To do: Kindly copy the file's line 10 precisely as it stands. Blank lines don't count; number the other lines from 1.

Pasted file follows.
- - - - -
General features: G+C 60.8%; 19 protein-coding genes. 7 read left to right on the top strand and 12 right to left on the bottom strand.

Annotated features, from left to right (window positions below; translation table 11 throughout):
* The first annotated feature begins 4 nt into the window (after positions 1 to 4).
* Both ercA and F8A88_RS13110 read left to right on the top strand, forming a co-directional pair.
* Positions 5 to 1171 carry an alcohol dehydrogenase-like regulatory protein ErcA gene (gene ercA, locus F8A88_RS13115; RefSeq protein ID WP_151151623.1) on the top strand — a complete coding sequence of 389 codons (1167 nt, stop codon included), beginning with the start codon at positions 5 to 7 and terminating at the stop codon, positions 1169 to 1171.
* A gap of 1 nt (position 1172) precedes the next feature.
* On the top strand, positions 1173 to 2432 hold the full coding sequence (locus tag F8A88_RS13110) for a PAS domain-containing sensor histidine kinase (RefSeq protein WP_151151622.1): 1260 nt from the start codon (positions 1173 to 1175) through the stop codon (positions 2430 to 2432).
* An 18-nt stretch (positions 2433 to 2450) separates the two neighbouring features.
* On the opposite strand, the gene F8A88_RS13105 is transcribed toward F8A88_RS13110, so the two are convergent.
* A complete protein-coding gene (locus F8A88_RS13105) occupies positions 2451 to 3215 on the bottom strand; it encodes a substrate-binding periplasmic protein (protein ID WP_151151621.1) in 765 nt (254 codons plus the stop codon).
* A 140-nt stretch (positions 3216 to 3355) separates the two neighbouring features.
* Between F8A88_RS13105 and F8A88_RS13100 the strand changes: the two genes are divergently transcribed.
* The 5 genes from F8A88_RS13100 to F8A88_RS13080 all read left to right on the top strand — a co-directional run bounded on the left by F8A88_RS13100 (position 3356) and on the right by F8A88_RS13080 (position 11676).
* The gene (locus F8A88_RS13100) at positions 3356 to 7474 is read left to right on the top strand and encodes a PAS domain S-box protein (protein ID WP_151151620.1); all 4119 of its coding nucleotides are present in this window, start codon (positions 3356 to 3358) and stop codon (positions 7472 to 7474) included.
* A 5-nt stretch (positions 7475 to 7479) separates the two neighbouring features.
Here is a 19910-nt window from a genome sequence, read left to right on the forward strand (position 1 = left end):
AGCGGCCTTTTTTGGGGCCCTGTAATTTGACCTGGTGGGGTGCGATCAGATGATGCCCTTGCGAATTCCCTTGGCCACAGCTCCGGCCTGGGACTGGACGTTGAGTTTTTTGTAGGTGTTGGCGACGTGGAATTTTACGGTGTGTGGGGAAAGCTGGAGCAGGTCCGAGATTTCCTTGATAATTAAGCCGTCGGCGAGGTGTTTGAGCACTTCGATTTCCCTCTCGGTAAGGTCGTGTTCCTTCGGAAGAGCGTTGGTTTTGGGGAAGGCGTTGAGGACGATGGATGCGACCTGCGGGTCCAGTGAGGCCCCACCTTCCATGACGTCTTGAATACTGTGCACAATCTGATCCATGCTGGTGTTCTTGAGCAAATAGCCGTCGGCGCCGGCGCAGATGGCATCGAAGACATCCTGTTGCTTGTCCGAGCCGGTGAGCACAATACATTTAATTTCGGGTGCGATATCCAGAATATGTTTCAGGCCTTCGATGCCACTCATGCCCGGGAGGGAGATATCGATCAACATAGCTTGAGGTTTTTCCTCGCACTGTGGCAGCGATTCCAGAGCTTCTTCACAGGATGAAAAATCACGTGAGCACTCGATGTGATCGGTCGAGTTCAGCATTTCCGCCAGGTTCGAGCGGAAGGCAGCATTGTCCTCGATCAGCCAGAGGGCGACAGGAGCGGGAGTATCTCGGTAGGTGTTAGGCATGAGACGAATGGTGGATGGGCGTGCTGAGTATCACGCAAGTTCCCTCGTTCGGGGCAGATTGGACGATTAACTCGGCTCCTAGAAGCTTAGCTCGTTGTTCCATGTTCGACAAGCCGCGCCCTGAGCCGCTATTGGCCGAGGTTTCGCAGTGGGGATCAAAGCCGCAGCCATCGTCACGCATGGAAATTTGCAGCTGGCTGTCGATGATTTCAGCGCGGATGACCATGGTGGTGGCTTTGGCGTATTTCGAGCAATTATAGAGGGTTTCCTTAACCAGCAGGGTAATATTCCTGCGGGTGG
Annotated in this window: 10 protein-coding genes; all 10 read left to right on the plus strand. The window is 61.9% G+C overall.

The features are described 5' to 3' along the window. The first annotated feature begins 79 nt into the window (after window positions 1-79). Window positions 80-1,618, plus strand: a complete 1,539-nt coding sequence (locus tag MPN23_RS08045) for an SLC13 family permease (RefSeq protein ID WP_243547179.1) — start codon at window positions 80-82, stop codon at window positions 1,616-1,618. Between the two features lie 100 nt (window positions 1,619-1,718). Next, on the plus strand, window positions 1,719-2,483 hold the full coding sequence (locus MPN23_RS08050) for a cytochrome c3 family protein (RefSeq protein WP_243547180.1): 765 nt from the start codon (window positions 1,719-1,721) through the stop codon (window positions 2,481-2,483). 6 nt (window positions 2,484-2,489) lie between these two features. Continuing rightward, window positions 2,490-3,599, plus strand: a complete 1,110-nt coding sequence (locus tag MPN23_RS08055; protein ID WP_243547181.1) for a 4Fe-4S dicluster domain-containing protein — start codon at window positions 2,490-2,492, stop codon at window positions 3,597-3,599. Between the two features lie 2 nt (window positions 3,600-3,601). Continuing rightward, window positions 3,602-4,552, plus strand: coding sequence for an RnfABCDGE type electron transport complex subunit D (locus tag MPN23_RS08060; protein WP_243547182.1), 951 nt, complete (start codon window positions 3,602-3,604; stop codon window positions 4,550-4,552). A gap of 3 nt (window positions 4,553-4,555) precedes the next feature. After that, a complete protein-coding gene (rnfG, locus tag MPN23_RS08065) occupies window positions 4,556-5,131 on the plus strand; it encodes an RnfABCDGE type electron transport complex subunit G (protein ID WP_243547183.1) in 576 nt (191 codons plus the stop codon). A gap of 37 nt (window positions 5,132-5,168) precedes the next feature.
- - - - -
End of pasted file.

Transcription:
* A complete protein-coding gene (locus F8A88_RS13105) occupies positions 2451 to 3215 on the bottom strand; it encodes a substrate-binding periplasmic protein (protein ID WP_151151621.1) in 765 nt (254 codons plus the stop codon).